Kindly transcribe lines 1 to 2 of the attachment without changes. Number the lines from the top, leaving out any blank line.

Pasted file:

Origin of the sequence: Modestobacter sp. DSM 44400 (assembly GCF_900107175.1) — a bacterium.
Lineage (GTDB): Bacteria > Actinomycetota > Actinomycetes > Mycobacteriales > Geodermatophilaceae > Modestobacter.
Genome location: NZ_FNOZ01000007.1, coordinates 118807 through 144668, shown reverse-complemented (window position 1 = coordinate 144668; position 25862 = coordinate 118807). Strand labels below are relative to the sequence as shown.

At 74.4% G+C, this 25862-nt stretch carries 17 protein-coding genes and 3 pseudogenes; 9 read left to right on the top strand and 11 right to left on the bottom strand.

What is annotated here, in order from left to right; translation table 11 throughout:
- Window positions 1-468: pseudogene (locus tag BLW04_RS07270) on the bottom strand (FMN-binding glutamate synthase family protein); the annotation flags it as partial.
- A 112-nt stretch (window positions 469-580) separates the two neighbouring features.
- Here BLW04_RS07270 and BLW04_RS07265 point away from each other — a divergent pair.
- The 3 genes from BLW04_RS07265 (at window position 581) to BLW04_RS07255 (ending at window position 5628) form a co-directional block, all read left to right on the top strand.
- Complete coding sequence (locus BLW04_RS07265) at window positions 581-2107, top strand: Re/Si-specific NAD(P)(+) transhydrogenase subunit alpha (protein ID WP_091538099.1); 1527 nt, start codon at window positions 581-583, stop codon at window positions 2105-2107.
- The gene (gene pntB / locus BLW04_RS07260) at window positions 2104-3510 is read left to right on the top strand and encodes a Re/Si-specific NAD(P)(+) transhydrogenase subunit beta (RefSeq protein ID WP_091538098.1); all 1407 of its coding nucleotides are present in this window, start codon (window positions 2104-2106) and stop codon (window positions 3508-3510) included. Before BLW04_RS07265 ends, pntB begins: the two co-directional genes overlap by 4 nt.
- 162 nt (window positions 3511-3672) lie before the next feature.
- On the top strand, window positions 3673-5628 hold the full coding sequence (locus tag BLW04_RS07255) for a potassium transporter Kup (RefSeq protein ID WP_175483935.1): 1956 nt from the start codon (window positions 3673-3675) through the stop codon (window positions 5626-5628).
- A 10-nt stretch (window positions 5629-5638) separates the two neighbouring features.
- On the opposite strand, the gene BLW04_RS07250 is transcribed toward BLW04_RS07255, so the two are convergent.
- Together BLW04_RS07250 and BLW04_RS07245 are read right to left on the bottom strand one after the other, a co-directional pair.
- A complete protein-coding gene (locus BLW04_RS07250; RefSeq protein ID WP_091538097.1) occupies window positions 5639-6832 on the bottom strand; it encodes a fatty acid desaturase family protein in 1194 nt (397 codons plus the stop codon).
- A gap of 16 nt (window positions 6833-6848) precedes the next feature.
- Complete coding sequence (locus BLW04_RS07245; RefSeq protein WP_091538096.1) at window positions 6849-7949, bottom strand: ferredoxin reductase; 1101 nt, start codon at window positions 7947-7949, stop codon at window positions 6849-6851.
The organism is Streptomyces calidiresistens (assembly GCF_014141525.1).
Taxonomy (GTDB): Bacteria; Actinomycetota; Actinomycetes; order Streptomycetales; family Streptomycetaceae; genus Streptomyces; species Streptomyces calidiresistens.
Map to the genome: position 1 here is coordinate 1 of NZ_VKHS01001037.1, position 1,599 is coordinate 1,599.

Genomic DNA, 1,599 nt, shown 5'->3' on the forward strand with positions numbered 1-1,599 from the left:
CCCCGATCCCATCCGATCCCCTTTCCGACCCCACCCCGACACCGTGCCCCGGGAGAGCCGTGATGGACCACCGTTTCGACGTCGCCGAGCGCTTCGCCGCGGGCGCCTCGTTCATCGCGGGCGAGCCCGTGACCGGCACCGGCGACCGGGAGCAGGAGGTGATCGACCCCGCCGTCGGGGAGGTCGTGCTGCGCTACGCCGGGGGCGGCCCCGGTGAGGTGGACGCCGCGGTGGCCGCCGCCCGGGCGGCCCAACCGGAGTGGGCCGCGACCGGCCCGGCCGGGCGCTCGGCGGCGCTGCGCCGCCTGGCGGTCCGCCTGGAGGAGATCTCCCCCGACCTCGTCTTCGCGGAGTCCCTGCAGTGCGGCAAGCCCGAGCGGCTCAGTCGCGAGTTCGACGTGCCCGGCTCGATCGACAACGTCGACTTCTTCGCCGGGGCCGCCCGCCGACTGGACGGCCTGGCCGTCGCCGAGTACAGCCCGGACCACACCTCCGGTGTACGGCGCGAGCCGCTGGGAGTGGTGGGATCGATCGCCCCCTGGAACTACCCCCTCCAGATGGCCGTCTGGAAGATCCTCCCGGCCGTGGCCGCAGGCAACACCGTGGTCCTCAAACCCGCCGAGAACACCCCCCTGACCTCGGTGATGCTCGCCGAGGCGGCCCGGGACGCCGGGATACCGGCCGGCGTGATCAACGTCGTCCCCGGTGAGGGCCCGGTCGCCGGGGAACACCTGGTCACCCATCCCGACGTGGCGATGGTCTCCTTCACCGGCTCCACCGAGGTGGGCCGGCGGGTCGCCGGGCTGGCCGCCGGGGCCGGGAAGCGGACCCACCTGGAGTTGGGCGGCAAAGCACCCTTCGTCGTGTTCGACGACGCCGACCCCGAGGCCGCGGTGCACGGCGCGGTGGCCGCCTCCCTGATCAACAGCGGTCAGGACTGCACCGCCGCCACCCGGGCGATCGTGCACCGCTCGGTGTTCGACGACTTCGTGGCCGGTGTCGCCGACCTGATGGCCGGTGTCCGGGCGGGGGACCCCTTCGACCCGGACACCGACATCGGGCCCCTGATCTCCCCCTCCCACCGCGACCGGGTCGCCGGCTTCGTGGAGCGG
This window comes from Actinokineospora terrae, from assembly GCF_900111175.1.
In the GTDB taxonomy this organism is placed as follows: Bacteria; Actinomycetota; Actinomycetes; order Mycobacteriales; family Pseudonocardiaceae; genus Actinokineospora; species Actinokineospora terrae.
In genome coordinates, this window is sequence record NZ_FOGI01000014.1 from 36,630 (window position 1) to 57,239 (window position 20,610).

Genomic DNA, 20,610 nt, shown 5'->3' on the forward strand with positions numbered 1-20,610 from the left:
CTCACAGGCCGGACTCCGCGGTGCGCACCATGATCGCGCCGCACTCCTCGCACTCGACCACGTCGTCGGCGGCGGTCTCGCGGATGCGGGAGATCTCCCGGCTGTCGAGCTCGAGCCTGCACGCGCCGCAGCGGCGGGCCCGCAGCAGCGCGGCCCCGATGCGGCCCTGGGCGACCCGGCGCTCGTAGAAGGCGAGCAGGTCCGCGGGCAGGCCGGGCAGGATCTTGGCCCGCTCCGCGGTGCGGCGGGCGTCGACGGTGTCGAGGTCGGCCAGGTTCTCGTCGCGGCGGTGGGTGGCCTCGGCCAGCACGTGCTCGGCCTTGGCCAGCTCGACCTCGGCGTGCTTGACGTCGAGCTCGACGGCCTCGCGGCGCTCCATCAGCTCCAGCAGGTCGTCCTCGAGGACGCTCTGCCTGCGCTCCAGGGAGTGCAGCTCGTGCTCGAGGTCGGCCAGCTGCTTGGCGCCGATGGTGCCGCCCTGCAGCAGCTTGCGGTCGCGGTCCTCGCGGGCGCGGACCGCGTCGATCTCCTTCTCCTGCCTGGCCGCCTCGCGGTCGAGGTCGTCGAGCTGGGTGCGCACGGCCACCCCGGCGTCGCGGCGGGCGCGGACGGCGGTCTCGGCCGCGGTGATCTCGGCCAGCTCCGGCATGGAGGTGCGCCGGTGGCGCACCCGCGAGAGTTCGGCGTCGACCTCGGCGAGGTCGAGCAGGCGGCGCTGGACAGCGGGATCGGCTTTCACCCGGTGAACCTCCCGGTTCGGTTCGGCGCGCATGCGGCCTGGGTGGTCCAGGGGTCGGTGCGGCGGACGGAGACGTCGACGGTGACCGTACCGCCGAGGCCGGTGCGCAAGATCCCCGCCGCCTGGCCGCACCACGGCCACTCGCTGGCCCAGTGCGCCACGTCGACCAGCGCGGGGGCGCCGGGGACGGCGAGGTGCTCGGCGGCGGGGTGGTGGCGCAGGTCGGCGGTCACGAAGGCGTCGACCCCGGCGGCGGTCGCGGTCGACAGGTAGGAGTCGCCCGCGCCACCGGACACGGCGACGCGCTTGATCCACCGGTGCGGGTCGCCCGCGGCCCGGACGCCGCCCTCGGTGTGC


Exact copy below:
Origin of the sequence: Modestobacter sp. DSM 44400 (assembly GCF_900107175.1) — a bacterium.
Lineage (GTDB): Bacteria > Actinomycetota > Actinomycetes > Mycobacteriales > Geodermatophilaceae > Modestobacter.